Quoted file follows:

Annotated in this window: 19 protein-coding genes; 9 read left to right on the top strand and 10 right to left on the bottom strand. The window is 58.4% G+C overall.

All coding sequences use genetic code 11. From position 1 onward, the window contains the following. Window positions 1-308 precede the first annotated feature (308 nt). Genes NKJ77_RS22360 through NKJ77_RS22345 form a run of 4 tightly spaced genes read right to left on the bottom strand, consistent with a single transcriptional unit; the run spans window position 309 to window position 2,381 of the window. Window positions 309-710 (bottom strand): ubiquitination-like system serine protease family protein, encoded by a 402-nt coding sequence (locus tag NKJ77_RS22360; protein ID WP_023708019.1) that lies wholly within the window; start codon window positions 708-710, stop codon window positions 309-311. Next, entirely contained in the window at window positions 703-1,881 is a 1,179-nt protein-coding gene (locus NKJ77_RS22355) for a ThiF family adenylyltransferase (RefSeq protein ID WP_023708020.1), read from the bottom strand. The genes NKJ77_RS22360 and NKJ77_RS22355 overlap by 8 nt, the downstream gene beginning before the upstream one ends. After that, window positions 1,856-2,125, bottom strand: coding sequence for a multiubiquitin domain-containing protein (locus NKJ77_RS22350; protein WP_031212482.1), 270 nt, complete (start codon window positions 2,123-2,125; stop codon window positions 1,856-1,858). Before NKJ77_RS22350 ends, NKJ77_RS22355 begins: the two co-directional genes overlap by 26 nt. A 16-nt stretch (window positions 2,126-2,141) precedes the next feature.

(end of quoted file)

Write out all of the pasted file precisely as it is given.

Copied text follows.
Annotated in this window: 19 protein-coding genes; 9 read left to right on the top strand and 10 right to left on the bottom strand. The window is 58.4% G+C overall.

All coding sequences use genetic code 11. From position 1 onward, the window contains the following. Window positions 1-308 precede the first annotated feature (308 nt). Genes NKJ77_RS22360 through NKJ77_RS22345 form a run of 4 tightly spaced genes read right to left on the bottom strand, consistent with a single transcriptional unit; the run spans window position 309 to window position 2,381 of the window. Window positions 309-710 (bottom strand): ubiquitination-like system serine protease family protein, encoded by a 402-nt coding sequence (locus tag NKJ77_RS22360; protein ID WP_023708019.1) that lies wholly within the window; start codon window positions 708-710, stop codon window positions 309-311. Next, entirely contained in the window at window positions 703-1,881 is a 1,179-nt protein-coding gene (locus NKJ77_RS22355) for a ThiF family adenylyltransferase (RefSeq protein ID WP_023708020.1), read from the bottom strand. The genes NKJ77_RS22360 and NKJ77_RS22355 overlap by 8 nt, the downstream gene beginning before the upstream one ends. After that, window positions 1,856-2,125, bottom strand: coding sequence for a multiubiquitin domain-containing protein (locus NKJ77_RS22350; protein WP_031212482.1), 270 nt, complete (start codon window positions 2,123-2,125; stop codon window positions 1,856-1,858). Before NKJ77_RS22350 ends, NKJ77_RS22355 begins: the two co-directional genes overlap by 26 nt. A 16-nt stretch (window positions 2,126-2,141) precedes the next feature.